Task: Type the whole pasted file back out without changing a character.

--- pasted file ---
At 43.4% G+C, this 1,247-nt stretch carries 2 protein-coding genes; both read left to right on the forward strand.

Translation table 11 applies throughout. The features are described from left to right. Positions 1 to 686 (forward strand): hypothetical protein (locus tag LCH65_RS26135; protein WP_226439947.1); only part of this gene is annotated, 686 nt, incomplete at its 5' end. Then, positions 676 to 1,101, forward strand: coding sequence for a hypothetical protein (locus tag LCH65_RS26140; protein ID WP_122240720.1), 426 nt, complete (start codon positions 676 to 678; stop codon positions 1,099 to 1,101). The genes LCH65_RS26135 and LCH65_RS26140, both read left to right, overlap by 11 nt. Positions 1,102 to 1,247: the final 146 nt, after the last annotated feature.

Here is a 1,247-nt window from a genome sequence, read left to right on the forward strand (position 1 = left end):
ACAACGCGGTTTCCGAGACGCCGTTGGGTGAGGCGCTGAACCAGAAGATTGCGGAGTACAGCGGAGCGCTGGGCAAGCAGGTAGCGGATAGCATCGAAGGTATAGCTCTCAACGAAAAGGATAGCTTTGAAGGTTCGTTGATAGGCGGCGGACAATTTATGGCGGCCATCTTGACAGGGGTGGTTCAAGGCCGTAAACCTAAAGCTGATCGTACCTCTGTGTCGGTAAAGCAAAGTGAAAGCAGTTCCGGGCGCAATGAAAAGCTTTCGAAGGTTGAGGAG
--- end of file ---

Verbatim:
At 43.4% G+C, this 1,247-nt stretch carries 2 protein-coding genes; both read left to right on the forward strand.

Translation table 11 applies throughout. The features are described from left to right. Positions 1 to 686 (forward strand): hypothetical protein (locus tag LCH65_RS26135; protein WP_226439947.1); only part of this gene is annotated, 686 nt, incomplete at its 5' end. Then, positions 676 to 1,101, forward strand: coding sequence for a hypothetical protein (locus tag LCH65_RS26140; protein ID WP_122240720.1), 426 nt, complete (start codon positions 676 to 678; stop codon positions 1,099 to 1,101). The genes LCH65_RS26135 and LCH65_RS26140, both read left to right, overlap by 11 nt. Positions 1,102 to 1,247: the final 146 nt, after the last annotated feature.

Here is a 1,247-nt window from a genome sequence, read left to right on the forward strand (position 1 = left end):
ACAACGCGGTTTCCGAGACGCCGTTGGGTGAGGCGCTGAACCAGAAGATTGCGGAGTACAGCGGAGCGCTGGGCAAGCAGGTAGCGGATAGCATCGAAGGTATAGCTCTCAACGAAAAGGATAGCTTTGAAGGTTCGTTGATAGGCGGCGGACAATTTATGGCGGCCATCTTGACAGGGGTGGTTCAAGGCCGTAAACCTAAAGCTGATCGTACCTCTGTGTCGGTAAAGCAAAGTGAAAGCAGTTCCGGGCGCAATGAAAAGCTTTCGAAGGTTGAGGAG